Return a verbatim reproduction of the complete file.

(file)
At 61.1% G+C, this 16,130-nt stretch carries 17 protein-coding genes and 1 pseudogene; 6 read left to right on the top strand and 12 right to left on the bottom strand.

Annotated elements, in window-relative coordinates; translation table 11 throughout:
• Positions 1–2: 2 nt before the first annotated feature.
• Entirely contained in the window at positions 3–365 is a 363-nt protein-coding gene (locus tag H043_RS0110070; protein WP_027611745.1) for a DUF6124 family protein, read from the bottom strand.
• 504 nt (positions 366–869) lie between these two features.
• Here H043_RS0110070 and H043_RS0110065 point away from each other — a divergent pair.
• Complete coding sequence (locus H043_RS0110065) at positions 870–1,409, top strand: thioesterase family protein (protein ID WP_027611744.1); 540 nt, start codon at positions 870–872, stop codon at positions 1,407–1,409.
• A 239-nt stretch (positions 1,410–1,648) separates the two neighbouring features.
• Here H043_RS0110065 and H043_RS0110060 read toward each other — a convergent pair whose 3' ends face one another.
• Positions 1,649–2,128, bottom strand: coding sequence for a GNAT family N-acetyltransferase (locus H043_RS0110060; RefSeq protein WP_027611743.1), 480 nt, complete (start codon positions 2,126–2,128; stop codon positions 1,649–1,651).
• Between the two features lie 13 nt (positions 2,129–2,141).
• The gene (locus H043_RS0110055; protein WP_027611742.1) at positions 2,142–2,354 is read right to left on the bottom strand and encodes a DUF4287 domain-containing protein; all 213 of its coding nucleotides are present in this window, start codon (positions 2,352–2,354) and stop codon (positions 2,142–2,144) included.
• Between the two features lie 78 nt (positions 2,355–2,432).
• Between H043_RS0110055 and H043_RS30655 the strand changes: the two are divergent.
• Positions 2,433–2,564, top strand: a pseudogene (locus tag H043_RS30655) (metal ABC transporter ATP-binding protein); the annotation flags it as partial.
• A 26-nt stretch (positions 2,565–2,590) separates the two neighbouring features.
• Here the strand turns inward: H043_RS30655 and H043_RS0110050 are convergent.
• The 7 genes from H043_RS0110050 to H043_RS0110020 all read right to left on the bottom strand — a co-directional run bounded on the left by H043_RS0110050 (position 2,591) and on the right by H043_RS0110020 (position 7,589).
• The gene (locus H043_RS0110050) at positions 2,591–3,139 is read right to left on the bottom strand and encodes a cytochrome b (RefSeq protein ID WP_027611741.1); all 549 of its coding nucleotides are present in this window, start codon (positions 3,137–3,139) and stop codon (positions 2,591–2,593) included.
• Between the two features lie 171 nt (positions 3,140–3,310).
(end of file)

At 61.1% G+C, this 16,130-nt stretch carries 17 protein-coding genes and 1 pseudogene; 6 read left to right on the top strand and 12 right to left on the bottom strand.

Annotated elements, in window-relative coordinates; translation table 11 throughout:
• Positions 1–2: 2 nt before the first annotated feature.
• Entirely contained in the window at positions 3–365 is a 363-nt protein-coding gene (locus tag H043_RS0110070; protein WP_027611745.1) for a DUF6124 family protein, read from the bottom strand.
• 504 nt (positions 366–869) lie between these two features.
• Here H043_RS0110070 and H043_RS0110065 point away from each other — a divergent pair.
• Complete coding sequence (locus H043_RS0110065) at positions 870–1,409, top strand: thioesterase family protein (protein ID WP_027611744.1); 540 nt, start codon at positions 870–872, stop codon at positions 1,407–1,409.
• A 239-nt stretch (positions 1,410–1,648) separates the two neighbouring features.
• Here H043_RS0110065 and H043_RS0110060 read toward each other — a convergent pair whose 3' ends face one another.
• Positions 1,649–2,128, bottom strand: coding sequence for a GNAT family N-acetyltransferase (locus H043_RS0110060; RefSeq protein WP_027611743.1), 480 nt, complete (start codon positions 2,126–2,128; stop codon positions 1,649–1,651).
• Between the two features lie 13 nt (positions 2,129–2,141).
• The gene (locus H043_RS0110055; protein WP_027611742.1) at positions 2,142–2,354 is read right to left on the bottom strand and encodes a DUF4287 domain-containing protein; all 213 of its coding nucleotides are present in this window, start codon (positions 2,352–2,354) and stop codon (positions 2,142–2,144) included.
• Between the two features lie 78 nt (positions 2,355–2,432).
• Between H043_RS0110055 and H043_RS30655 the strand changes: the two are divergent.
• Positions 2,433–2,564, top strand: a pseudogene (locus tag H043_RS30655) (metal ABC transporter ATP-binding protein); the annotation flags it as partial.
• A 26-nt stretch (positions 2,565–2,590) separates the two neighbouring features.
• Here the strand turns inward: H043_RS30655 and H043_RS0110050 are convergent.
• The 7 genes from H043_RS0110050 to H043_RS0110020 all read right to left on the bottom strand — a co-directional run bounded on the left by H043_RS0110050 (position 2,591) and on the right by H043_RS0110020 (position 7,589).
• The gene (locus H043_RS0110050) at positions 2,591–3,139 is read right to left on the bottom strand and encodes a cytochrome b (RefSeq protein ID WP_027611741.1); all 549 of its coding nucleotides are present in this window, start codon (positions 3,137–3,139) and stop codon (positions 2,591–2,593) included.
• Between the two features lie 171 nt (positions 3,140–3,310).